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Keeping kids healthy with a well-child face painting policy

In the blustery cold months, face painters pull out wintery designs out as children jostle in lines, waiting for their moment in the chair when a skilled artist will give them an artistic transformation with face paint, glitter, and gems. But to make the painting experience one the kids (and their parents) won't later regret, most face painters implement a strict well-child policy.

Not only do painters want to avoid spreading illnesses which are more prevalent in the winter months, but they also want to avoid contaminating their costly professional paints. While brushes and sponges are easily washed, paints are not. The best line of defense for a face painter and her clients is to paint only healthy children.

Tips for parents:

  • Be informed. While most face painters have signs up alerting parents that they will not paint sick children, not all do. Even if you don't see a sign, understand most face painters will refuse to paint a child who is exhibiting symptoms. To avoid disappointment after waiting in line, explain to your child why he or she can't participate at this time if he or she is fighting sickness.
  • Be understanding. If you missed the sign or didn't realize there was a well-child policy, please be a good sport about it. The painter isn't trying to exclude your child from the fun. She's trying to make sure it's a great experience for everyone, and her care in keeping her materials free of germs will benefit your child someday, too.
  • Be honest about your child's health. Keep face painting for a time when your child is well and won't spread illness. Don't think it doesn't matter because it's "just" a cold. If a child has exhibited any of these symptoms within the past 24 hours, he or she should not join the face painting line: fever, cold symptoms, runny nose, vomiting, conjunctivitis (pink eye), ring worm, head lice, skin rash, eczema, open sores, severe sun burn, productive cough, chicken pox, any contagious condition.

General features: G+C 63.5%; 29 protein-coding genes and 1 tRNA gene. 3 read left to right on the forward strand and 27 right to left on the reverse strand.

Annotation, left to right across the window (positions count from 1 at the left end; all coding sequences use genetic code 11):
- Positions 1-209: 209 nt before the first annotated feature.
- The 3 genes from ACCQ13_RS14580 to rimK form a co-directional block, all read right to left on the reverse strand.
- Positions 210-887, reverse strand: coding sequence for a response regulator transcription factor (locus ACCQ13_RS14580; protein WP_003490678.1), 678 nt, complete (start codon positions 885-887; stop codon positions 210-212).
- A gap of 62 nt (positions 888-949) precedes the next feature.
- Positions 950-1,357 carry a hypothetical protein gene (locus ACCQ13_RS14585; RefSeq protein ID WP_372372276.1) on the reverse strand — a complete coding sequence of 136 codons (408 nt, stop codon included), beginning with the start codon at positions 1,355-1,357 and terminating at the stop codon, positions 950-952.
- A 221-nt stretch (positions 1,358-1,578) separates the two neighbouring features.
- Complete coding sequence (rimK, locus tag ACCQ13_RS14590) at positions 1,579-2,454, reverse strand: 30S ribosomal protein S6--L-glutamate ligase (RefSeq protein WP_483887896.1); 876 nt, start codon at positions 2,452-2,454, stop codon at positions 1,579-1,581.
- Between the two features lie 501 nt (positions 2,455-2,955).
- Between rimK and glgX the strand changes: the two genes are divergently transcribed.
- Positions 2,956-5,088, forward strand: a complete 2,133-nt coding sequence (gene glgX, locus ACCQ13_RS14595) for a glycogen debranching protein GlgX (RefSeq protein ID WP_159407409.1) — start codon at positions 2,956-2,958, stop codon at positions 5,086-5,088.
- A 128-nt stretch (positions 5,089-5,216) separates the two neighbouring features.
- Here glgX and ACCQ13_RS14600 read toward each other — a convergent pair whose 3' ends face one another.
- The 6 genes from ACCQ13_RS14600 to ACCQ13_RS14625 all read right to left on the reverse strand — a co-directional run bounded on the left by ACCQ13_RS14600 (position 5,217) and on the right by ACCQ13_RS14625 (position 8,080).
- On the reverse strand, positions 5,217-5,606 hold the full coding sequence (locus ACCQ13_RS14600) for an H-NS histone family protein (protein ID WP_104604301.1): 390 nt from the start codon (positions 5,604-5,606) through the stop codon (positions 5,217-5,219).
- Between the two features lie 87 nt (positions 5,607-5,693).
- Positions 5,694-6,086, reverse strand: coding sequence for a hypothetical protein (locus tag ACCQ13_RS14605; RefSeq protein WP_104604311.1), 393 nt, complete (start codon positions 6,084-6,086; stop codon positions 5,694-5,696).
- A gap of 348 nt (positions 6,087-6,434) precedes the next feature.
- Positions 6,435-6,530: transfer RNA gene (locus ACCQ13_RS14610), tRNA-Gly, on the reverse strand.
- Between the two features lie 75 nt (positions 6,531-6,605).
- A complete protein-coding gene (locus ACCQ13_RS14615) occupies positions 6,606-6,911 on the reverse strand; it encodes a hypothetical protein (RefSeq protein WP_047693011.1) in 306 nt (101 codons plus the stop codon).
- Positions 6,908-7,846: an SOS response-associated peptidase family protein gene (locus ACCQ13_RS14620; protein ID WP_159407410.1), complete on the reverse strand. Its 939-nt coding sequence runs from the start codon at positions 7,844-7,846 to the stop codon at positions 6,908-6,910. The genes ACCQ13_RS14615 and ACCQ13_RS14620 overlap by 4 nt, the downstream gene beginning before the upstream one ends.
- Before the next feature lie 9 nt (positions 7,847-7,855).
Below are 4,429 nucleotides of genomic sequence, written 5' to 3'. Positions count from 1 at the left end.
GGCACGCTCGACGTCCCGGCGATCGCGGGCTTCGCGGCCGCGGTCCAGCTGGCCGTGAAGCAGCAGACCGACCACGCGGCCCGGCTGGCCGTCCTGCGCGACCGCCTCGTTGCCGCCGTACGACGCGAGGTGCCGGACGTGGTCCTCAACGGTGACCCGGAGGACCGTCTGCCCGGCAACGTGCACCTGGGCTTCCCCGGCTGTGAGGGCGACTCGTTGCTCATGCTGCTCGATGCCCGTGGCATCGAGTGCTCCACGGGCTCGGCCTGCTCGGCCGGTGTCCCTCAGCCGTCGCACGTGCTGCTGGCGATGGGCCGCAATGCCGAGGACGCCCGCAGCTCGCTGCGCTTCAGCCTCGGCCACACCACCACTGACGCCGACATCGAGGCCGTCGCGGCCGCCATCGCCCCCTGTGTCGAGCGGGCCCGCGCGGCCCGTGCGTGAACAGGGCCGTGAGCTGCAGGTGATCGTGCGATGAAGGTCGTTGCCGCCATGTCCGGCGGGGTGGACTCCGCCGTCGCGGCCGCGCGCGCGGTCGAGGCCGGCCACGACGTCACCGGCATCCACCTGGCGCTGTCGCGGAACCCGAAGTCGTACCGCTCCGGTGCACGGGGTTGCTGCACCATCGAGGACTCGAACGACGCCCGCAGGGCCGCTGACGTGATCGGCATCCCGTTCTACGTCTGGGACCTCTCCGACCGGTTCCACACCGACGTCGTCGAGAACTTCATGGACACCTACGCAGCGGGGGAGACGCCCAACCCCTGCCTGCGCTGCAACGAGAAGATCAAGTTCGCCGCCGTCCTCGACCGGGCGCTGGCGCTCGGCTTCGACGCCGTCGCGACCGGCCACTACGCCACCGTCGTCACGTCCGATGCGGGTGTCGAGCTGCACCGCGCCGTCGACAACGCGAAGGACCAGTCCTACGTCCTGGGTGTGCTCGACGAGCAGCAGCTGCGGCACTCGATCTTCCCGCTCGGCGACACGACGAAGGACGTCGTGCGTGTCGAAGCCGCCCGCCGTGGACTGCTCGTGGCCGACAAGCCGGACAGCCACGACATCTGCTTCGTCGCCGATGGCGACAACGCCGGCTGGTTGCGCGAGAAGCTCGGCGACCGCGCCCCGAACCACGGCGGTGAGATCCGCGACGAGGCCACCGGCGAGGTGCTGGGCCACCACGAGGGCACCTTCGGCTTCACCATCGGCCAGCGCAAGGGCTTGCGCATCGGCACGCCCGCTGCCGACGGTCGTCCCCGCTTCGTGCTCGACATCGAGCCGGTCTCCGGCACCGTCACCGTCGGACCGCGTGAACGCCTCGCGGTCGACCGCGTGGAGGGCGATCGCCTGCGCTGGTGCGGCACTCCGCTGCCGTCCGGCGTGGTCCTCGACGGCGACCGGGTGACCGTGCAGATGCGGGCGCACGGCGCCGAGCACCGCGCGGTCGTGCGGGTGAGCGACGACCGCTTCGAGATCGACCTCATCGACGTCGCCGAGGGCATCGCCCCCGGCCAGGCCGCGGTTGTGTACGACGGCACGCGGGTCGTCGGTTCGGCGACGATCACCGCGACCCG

Tips for painters:

  • Post a well-child policy sign at events. A sign will educate parents about your policy and help keep anyone who is sick from a long and unprofitable wait in line.
  • Be aware of the children in your line. Listen to them as well as look at them before they get in the chair. Do you see signs of illness? Do they seem to be healthy? Are they coughing or sneezing a lot?
  • Ask questions. If you're uncertain about the health of the child, ask the child and the parent. Often a parent will answer honestly although she might not think to offer the information if she missed your well-child policy.
  • Clean your brushes, sponges, and everything washable in your kit with warm soapy water between events. Throw out used paper towels after each event and wash your chair cover and table cloth.
  • Keep hand sanitizer at your table and use it between children.
  • Offer to "glitterize" kids who couldn't be painted. There's not much that is worse than the disappointment on a child's face when she's waited in line but can't be painted. In lieu of painting, ask the child to tilt her head back and close her eyes while you sprinkle some glitter on her face. Since you don't actually touch the child with brushes or paints, this is a good option to salvage the situation.
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